off white pages; QES certified - criteria met: exceptional spine + perfect staple area + perfect cover edges From the Collection of Nicolas Cage
Eisner/Fine cvr; Kiefer art; origin of Auro, Lord of Jupiter, Flint Baker and Red Comet begin
Highest GradedThe first comic book devoted exclusively to science fiction, the scrappy genre that grew from the sweaty fever dreams of Victorian fantasists and exploded in the pages of the pulps, to eventually become the major American pop genre, and the modern mythology that continues to captivate the attention of the world. Planet was the four-color inheritor of publisher Fiction House's sci-fi pulps, boasting spectacular covers, soaring storytelling, barrel-chested heroes, and the eye-popping art of most of the period's major illustrative talents. Soaked in mystery, drama, high science, and a generous dose of cheesecake, these majestic works brought the grand scale and brash spirit of sci-fi to a new readership of young and impressionable minds, many of whom, inspired, went on to create their own worlds in galaxies far, far away, and in final frontiers around the universe. It's impossible to stress how important this series was to sci-fi history and a glance at these remarkable covers will seem like a Rosetta Stone for modern science-fiction enthusiasts.
Planet Comics #1 was released as a companion book to Fiction House's Planet Stories pulp novels. The comic features art by legends Will Eisner and Lou Fine as well as Murphy Anderson (under the pen name Leonardo Vinci). The book also features the origin of Auro, Lord of Jupiter and appearances by Flint Baker, Spurt Hammond, and The Red Comet. Visit the QES website.Artists Information
Louis Kenneth Fine was born in New York. He studied at the Grand Central Art School and Pratt Institute. He was partially crippled by childhood polio and longed to be an illustrator. Among his major influences were Dean Cornwell, J.C. Leyendecker, and Heinrich Kley. Fine joined the Eisner-Iger comic shop in 1938 and soon was drawing for the Fiction House and Fox lines on such features as 'Wilton of the West', 'The Count of Monte Cristo', and 'The Flame'. Within a short time he became one of their best artists. He drew parts of the 'Jumbo' and 'Sheena' comics, and he also produced several adventure comics. Between 1939 and 1943, he worked for the Arnold's Quality Comics group. He produced 'Black Condor', 'Stormy Foster' and several issues of 'Uncle Sam'. From early on, Fine's specialty was covers, and he turned out dozens of them.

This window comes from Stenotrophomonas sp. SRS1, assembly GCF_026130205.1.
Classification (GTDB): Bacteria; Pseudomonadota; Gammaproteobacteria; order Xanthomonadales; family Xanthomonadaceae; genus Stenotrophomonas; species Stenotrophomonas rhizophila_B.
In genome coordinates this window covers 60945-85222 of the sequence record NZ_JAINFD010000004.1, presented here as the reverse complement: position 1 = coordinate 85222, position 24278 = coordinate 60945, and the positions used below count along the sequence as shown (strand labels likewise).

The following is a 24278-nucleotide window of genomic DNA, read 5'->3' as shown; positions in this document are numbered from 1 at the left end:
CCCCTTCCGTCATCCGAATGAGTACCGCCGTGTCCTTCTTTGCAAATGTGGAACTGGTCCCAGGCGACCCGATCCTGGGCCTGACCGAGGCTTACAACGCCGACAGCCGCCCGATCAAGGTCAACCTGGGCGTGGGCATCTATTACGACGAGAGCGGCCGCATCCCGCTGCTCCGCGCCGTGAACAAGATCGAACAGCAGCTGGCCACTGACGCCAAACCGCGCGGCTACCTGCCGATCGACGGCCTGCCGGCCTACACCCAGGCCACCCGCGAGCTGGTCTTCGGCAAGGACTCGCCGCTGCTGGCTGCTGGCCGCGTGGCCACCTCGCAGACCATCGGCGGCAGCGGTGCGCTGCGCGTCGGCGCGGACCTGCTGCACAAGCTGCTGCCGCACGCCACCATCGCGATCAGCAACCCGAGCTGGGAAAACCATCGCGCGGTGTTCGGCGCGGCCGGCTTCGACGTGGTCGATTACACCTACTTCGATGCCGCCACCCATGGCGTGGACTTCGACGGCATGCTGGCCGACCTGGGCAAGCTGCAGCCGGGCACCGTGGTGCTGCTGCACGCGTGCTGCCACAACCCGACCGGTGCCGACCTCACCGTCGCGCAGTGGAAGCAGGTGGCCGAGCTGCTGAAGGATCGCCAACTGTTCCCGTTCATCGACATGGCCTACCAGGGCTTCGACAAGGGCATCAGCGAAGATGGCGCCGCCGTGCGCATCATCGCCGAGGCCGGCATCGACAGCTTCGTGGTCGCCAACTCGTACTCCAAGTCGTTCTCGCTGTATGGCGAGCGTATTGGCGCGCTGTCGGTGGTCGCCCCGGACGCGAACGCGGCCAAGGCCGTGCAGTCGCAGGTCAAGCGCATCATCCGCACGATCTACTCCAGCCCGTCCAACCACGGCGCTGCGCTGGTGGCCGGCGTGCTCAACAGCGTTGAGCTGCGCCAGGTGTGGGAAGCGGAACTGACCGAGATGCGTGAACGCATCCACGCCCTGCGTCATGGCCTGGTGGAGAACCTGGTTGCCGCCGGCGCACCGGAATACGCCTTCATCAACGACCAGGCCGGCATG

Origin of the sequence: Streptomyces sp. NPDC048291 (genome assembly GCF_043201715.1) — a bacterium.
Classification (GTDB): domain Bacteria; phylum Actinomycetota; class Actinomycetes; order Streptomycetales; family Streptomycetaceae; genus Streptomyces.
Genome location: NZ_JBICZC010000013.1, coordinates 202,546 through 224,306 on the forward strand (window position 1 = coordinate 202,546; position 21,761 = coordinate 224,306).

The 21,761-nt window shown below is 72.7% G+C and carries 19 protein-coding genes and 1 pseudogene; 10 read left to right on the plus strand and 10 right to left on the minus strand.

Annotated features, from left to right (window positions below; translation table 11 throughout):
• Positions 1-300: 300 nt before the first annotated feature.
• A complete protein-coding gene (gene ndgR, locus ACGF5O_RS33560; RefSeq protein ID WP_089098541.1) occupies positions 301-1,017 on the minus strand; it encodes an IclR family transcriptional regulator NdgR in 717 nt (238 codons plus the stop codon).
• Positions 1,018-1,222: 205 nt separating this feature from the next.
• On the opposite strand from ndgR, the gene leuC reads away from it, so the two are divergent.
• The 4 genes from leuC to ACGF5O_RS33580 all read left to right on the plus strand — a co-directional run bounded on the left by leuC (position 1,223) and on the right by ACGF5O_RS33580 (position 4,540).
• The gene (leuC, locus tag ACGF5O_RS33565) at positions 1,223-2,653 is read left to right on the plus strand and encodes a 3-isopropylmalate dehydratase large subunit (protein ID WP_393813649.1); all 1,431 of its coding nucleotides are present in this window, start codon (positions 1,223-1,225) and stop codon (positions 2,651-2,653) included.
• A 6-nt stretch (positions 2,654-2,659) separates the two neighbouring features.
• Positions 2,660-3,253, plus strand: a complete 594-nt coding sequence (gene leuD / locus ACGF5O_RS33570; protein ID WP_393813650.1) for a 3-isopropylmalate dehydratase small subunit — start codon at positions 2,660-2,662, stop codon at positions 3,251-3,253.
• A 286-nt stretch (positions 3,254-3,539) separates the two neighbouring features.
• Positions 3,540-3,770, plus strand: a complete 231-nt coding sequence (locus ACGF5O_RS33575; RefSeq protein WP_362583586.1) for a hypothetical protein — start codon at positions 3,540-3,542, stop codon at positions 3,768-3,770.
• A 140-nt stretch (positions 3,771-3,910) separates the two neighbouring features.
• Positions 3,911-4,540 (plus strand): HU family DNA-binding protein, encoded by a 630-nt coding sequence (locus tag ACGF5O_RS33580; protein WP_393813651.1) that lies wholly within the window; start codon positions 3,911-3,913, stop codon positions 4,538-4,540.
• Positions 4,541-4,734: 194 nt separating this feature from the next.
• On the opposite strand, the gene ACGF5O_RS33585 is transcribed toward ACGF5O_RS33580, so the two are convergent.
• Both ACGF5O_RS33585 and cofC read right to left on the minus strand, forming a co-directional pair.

Lou Fine left the comic book industry in 1944 and moved into drawing Sunday advertising strips for the funnies. On his advertising work, he cooperated extensively with Don Komisarow. Together, they created characters like 'Charlie McCarthy' and 'Mr. Coffee Nerves' for Chase and Sanborn Coffee, and 'Sam Spade' for Wildroot Cream Oil. They also made 'The Thropp Family' for Liberty magazine, using the combined signature of Donlou (scripts by Lawrence Lariar). Next, Fine drew two newspaper strips, 'Adam Ames', and 'Peter Scratch', about a tough private eye who lived with his mother. Fine died in 1971 and according to Will Eisner, he was one of the greatest draftsmen ever.
Will Eisner is an American cartoonist, writer and entrepreneur who's one of the earliest cartoonist to contribute to the comics industry. Will is famous for his experiments in content and form in comics as well as popularizing the term "Graphic Novel". Will Eisner's most recognized works are The Spirit and A contract with God.